One of the first Italian restaurants in the Village

Italian restaurants have been thriving for so long in New York City, it seems strange to imagine a time when there were none.

That was just before Enrico & Paglieri opened on West 11th Street off Sixth Avenue.

“Countless people’s first Italian table d’hote meal was had here at this proudly immaculate place which, going and growing since 1908, now takes the underparts of three brownstone houses,” states 1948 restaurant guide Knife and Fork in New York.

“A la carte scope is broad and luxurious, taking in all the traditions and offering many specialties of the house, such as pate de foie gras, made on the premises, containing sherry and brandy, straciatella soup, (chicken stock, yolk of eggs, rice), risotto Piemontese (fried in broth with chopped squash, green peas, truffles).”

Enrico & Paglieri closed up shop sometime in the 1970s. Can you still get a full Italian Sunday dinner at a restaurant in New York City at 1 p.m., as listed in the guidebook?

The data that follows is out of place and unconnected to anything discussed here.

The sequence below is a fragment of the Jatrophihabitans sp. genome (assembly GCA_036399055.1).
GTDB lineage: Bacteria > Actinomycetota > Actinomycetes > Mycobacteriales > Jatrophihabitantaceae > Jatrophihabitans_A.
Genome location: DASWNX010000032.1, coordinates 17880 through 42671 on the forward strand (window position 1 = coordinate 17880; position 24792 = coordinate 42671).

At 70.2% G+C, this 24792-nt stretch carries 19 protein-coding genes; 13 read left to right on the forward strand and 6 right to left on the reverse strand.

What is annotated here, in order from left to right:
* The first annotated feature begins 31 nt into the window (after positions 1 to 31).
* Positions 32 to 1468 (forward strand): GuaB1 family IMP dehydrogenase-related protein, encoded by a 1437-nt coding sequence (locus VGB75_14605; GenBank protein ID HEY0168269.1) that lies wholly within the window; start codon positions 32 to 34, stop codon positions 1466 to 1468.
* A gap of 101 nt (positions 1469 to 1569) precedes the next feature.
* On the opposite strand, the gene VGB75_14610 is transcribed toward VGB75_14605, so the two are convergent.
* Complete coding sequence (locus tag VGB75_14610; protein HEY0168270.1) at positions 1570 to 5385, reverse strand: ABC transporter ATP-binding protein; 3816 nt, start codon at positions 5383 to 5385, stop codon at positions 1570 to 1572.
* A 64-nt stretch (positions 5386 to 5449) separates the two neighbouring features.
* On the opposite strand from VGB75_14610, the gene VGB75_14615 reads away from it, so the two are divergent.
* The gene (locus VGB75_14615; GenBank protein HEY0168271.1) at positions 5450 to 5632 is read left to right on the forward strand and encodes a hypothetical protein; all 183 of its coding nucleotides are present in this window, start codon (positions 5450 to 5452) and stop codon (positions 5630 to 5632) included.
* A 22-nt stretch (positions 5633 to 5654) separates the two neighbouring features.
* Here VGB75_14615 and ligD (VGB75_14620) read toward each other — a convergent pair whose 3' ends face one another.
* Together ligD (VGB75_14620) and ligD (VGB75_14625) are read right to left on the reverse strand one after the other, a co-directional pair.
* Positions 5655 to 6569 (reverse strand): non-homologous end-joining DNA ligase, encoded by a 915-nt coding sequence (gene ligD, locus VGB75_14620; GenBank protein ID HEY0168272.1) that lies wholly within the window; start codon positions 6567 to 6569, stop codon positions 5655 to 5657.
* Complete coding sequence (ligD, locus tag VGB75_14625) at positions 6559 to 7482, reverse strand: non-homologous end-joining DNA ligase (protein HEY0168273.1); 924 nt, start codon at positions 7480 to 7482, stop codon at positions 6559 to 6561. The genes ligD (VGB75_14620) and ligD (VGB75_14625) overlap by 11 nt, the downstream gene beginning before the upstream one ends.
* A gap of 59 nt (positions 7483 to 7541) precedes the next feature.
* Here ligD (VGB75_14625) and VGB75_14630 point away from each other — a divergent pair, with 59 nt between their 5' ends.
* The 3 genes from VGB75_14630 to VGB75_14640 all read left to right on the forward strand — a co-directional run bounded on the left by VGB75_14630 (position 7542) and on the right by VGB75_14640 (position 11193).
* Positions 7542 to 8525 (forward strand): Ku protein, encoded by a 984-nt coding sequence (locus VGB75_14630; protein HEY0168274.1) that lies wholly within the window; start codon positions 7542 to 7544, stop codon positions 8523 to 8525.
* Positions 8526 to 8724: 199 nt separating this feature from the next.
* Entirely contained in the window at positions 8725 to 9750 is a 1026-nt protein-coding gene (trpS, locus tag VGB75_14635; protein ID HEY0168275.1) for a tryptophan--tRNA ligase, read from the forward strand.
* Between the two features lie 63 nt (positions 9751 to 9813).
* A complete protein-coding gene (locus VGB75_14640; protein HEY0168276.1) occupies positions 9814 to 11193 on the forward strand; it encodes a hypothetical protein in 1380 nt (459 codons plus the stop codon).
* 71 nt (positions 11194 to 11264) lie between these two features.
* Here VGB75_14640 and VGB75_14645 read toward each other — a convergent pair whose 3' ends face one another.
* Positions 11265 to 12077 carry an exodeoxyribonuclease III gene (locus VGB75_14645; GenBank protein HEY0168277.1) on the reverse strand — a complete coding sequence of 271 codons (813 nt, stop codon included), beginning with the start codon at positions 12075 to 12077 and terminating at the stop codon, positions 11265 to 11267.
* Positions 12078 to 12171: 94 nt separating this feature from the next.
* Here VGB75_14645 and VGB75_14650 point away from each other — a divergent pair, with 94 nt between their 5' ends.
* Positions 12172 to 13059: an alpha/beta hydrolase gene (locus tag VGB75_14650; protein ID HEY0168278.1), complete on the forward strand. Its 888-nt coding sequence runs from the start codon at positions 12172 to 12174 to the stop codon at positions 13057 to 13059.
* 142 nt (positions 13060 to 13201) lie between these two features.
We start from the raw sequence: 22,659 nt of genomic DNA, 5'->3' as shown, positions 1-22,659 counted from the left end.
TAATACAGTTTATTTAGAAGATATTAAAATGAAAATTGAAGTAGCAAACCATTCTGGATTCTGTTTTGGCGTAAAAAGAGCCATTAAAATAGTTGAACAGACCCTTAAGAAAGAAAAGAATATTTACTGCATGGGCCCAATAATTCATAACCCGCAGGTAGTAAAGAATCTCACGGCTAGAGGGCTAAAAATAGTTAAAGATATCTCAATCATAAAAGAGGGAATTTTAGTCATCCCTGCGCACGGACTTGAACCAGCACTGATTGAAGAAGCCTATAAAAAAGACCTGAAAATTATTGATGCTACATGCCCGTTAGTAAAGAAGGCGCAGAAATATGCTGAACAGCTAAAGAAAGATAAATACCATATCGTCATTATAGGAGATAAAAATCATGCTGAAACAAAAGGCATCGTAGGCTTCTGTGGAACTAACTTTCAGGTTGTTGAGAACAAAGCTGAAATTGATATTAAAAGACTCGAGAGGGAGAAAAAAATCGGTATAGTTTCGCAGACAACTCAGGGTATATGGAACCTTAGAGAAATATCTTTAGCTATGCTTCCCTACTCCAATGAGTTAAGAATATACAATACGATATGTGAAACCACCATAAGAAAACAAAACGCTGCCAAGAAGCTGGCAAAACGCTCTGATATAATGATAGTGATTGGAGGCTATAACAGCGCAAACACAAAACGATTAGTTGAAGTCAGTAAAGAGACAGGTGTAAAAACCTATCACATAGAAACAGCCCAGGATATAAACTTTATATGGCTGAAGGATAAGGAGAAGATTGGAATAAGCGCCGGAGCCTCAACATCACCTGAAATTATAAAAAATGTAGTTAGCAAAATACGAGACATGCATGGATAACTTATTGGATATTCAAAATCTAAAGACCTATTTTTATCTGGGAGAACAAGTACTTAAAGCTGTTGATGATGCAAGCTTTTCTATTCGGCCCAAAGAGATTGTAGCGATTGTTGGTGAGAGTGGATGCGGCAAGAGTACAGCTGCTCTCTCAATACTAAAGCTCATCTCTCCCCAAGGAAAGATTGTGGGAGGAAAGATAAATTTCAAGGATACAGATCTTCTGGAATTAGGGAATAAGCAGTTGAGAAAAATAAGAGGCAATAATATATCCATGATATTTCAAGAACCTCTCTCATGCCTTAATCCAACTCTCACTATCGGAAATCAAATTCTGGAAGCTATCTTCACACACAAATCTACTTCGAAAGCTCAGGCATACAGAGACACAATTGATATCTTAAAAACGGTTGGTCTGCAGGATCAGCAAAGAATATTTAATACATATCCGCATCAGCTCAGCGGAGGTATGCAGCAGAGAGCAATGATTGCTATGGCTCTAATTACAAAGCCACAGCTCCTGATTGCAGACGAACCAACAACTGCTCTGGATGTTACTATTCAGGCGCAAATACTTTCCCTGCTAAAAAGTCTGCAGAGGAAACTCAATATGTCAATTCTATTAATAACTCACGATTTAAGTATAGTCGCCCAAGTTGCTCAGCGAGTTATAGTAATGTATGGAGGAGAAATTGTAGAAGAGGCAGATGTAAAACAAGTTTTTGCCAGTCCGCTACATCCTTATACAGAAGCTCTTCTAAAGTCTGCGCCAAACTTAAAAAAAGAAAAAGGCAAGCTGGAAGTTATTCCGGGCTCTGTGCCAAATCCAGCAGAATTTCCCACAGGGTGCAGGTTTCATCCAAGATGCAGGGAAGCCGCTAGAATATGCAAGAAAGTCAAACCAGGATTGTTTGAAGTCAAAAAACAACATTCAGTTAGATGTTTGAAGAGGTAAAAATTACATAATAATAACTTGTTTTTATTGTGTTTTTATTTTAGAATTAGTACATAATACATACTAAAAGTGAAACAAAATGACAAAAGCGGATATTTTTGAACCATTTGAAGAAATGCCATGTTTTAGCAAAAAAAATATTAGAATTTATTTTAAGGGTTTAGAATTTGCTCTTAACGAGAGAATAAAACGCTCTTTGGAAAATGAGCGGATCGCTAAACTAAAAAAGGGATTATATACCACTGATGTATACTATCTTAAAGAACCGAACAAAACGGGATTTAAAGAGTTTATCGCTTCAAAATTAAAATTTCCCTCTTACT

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4 Responses to “One of the first Italian restaurants in the Village”

  1. Amy Says:

    Holy cow. I went to this restaurant with ex-husband on our second date back in 1971. I do miss it. But I had no idea it was so historic.

  2. WHAMMO! Says:

    Two phone numbers?

  3. RD Wolff Says:

    My cousin and his family owned Bertolotti’s restaurant in the Village, it was in the Edgar Allen Poe building that NYU thoughtfully destroyed a few years ago…

  4. A last sign of a defunct Italian restaurant in SoHo | Ephemeral New York Says:

    […] was before SoHo was a luxury loft district, when the area was an Italian working class enclave of spaghetti houses and groceries bordering Greenwich […]

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